She has two dogs and three cats at home. Her husband Mike, a vice president at Allied Materials in San Jose, like pets, too, but five's enough. He supports his wife in her work at the Humane Society, especially in her goal of finding other suitable homes for wayward cats and dogs as well as the organization's educational outreach and collaborative programs that enrich the bond between people and companion animals to eliminate unnecessary euthanasia.
Although Rice is best known in the school communities of Pleasanton (her father is Bill James, former superintendent of the Pleasanton school district), she decided against a career in teaching, preferring to work outside the classroom on helping schools meet their needs. She joined the Humane Society in 2006 when it shuffled its board, phased out its paid executive director position, and asked her to help its new leadership team expand its community services. VHS was incorporated in 1987, and in 1991 rented a small 900-square-foot building on Spring Street in downtown Pleasanton. In 2006, with a new board in charge, VHS moved into a 2,100-square-foot modular building on land that the organization had purchased on Nevada Street, near the Livermore-Pleasanton Fire Department headquarters. The expansion was party financed by a major contribution of $1.4 million from the estate of Joyce Keeler, a Livermore resident and former teacher who had adopted a cat from VHS.
For Rice, the VHS mission of advocating responsible pet ownership meshes with her lifetime of caring for animals and contributing to their welfare. She's continuing her close connection to education by promoting programs that show youngsters what a big responsibility it is to own a pet. She often goes with other volunteers into second-grade classrooms for hands-on demonstrations on proper care and feeding, lessons on what vaccinations they need and even a tutorial on how much good pets and pet care costs. Another program she's advocating is to "loan" pets to the elderly in nursing homes and at the Veterans Administration medical facility in Livermore where permanent ownership is discouraged. VHS provides the food and veterinary care.
VHS also partners with food pantries such as Open Heart Kitchen and Meals on Wheels to provide food for family pets. Rice said Meals on Wheels delivery volunteers sometimes find the plates that held the evening meal are on the floor with the needy sharing their meager daily fare with a pet. Rice says these needs have multiplied as the economy has soured with individuals determined to keep their pet even if it means doing without. VHS also accepts "surrendered" pets. These are generally dogs that can't be kept because of a divorce or downsized housing since many apartments don't allow pets. Dogs, though, can usually find a new caregiver. It's harder with cats, especially with cats 5 years old or older. Cats are more independent and aren't high on the public's adoption interests, so she's working on placing them with seniors who can find comfort in having a small pet and whose housing allows them.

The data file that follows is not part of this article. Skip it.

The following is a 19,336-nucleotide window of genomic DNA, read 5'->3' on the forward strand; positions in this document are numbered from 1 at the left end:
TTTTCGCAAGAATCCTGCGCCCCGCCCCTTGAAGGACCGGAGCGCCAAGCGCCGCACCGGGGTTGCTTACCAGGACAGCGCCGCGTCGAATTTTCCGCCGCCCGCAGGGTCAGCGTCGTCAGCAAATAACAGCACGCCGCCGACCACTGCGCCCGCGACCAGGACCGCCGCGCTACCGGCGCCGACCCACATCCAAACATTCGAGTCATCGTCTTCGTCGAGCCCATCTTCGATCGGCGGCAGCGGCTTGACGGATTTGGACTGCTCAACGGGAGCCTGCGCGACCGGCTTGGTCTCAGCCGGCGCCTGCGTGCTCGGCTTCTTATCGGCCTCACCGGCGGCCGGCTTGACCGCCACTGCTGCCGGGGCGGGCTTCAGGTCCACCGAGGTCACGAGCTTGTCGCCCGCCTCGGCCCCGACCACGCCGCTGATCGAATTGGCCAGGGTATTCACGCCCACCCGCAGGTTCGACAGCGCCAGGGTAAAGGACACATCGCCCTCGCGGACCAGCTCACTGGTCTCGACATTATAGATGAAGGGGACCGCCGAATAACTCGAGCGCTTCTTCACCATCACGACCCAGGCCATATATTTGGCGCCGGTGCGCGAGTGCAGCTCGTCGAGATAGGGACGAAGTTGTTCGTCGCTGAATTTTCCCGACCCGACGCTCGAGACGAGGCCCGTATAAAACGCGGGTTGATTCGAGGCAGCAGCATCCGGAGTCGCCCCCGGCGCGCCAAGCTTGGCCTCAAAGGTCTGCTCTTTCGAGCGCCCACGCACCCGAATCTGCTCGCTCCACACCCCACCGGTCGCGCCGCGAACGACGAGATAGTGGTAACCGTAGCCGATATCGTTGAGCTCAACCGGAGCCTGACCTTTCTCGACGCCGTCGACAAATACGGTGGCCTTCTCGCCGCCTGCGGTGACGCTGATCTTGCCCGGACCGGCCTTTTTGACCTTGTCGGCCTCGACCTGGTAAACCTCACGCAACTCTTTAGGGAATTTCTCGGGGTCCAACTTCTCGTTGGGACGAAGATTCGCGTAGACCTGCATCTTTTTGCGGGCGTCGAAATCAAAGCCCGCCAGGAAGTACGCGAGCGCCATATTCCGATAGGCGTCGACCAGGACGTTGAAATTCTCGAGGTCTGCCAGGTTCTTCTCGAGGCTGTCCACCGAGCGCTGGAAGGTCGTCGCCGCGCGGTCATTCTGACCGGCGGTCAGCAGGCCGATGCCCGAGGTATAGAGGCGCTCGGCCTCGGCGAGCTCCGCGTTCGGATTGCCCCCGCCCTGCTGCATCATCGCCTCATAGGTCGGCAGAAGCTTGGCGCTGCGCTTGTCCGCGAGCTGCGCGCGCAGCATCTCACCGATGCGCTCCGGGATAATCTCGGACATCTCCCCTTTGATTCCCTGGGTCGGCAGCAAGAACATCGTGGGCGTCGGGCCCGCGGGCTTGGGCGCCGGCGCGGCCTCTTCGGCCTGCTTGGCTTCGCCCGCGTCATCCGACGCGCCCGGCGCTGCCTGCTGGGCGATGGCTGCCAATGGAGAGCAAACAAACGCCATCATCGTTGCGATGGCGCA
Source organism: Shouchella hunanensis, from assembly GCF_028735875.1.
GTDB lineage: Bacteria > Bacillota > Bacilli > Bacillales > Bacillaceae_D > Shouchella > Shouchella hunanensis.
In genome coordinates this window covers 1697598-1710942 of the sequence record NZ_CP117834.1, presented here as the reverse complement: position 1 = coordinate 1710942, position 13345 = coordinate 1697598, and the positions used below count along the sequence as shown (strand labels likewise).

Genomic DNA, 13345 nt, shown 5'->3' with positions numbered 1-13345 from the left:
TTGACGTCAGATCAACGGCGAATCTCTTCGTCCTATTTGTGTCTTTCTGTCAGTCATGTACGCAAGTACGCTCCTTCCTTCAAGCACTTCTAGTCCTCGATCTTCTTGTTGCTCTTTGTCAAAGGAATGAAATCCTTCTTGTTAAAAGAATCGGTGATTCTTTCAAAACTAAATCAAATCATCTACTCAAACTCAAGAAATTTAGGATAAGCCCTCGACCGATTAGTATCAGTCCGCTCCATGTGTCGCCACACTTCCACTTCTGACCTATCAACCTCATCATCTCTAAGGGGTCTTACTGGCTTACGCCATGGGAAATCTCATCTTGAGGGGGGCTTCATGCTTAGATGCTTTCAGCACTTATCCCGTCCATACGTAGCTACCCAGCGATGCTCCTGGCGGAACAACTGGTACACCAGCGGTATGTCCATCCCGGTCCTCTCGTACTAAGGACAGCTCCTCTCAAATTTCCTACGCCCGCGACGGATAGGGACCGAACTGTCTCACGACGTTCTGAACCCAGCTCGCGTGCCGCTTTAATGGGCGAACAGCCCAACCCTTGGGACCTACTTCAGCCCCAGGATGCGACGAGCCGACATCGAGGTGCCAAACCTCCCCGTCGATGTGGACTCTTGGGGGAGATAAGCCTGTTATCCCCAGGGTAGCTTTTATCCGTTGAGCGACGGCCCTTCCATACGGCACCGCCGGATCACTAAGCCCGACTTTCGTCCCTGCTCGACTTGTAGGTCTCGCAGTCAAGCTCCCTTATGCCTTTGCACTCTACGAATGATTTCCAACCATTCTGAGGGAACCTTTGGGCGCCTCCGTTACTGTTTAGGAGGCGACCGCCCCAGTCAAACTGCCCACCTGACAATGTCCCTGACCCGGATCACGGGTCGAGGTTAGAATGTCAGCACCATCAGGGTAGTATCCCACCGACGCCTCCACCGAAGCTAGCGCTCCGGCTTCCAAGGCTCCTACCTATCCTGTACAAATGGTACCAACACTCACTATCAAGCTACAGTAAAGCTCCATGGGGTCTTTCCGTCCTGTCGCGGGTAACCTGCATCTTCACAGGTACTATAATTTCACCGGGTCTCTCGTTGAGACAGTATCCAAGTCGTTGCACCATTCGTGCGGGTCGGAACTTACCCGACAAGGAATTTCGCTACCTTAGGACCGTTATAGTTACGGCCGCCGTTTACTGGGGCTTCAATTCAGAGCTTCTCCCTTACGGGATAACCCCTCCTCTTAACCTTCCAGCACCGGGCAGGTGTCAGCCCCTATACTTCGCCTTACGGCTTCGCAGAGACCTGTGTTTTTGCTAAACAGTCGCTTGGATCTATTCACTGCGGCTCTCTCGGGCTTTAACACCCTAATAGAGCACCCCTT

The $750,000 fundraising campaign Rice is leading will help furnish the proposed 5,200-square-foot building that's proposed for the Nevada Street site. That will include meeting rooms, a multi-purpose room and more space for taking in "surrenders" while new owners are found. The building also is planned with clever pathways, such as Kitty City, Doggie Drive and Canine Court. A medical suite will include four isolation rooms to allow animals to heal from disease or injury and rooms will have glass fronts so visitors -- "who hopefully are also potential adopters," Rice says -- can see the work going on at the Valley Humane Society.
Rice remembers that her work at preschool, Vintage Hills Elementary and Amador Valley High's Boosters depended on the enthusiasm and hard work of many other volunteers. She's hoping to find the same spirit in her new role. Volunteers can obtain more information and sign up at www.valleyhumanesociety.org.